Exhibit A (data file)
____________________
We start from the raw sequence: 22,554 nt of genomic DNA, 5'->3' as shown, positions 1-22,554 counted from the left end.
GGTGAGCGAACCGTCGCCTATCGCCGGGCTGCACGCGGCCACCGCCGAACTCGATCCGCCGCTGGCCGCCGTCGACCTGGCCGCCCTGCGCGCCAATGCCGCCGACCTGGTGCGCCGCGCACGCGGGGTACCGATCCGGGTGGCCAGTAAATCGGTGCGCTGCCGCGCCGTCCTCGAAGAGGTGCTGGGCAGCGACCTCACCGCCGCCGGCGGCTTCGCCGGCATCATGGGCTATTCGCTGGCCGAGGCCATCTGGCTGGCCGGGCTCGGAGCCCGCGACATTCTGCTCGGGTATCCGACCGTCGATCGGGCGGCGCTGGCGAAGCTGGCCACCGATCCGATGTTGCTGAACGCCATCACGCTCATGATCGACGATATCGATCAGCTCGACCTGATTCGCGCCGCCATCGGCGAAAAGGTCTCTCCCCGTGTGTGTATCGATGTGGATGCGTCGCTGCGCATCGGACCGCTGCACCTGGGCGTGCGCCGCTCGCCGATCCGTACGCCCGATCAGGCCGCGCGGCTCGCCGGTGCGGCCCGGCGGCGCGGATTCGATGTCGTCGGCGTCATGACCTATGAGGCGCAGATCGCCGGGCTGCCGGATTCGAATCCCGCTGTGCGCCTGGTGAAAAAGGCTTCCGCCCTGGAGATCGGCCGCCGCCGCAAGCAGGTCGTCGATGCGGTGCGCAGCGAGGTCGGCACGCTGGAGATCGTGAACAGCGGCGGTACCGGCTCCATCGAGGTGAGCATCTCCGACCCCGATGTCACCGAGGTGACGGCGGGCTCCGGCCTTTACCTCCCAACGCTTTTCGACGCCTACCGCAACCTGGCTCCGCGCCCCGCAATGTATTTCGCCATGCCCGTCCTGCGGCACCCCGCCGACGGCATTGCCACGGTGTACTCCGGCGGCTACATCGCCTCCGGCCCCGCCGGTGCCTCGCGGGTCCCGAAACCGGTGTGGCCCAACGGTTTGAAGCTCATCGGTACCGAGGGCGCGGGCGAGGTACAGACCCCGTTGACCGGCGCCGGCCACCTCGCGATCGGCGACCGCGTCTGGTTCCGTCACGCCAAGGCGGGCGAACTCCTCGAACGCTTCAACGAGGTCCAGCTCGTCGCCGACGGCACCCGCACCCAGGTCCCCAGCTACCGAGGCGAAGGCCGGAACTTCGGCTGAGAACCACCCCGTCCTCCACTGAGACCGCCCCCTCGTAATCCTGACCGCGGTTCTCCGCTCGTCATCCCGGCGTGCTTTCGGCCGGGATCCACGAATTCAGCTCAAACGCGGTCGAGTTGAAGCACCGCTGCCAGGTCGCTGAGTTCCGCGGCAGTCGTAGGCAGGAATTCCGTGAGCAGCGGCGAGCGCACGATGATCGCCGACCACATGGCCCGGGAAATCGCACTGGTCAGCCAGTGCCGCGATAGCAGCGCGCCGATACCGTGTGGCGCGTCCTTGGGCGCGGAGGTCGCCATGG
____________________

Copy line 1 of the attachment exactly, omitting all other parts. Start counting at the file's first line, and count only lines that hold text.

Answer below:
We start from the raw sequence: 22,554 nt of genomic DNA, 5'->3' as shown, positions 1-22,554 counted from the left end.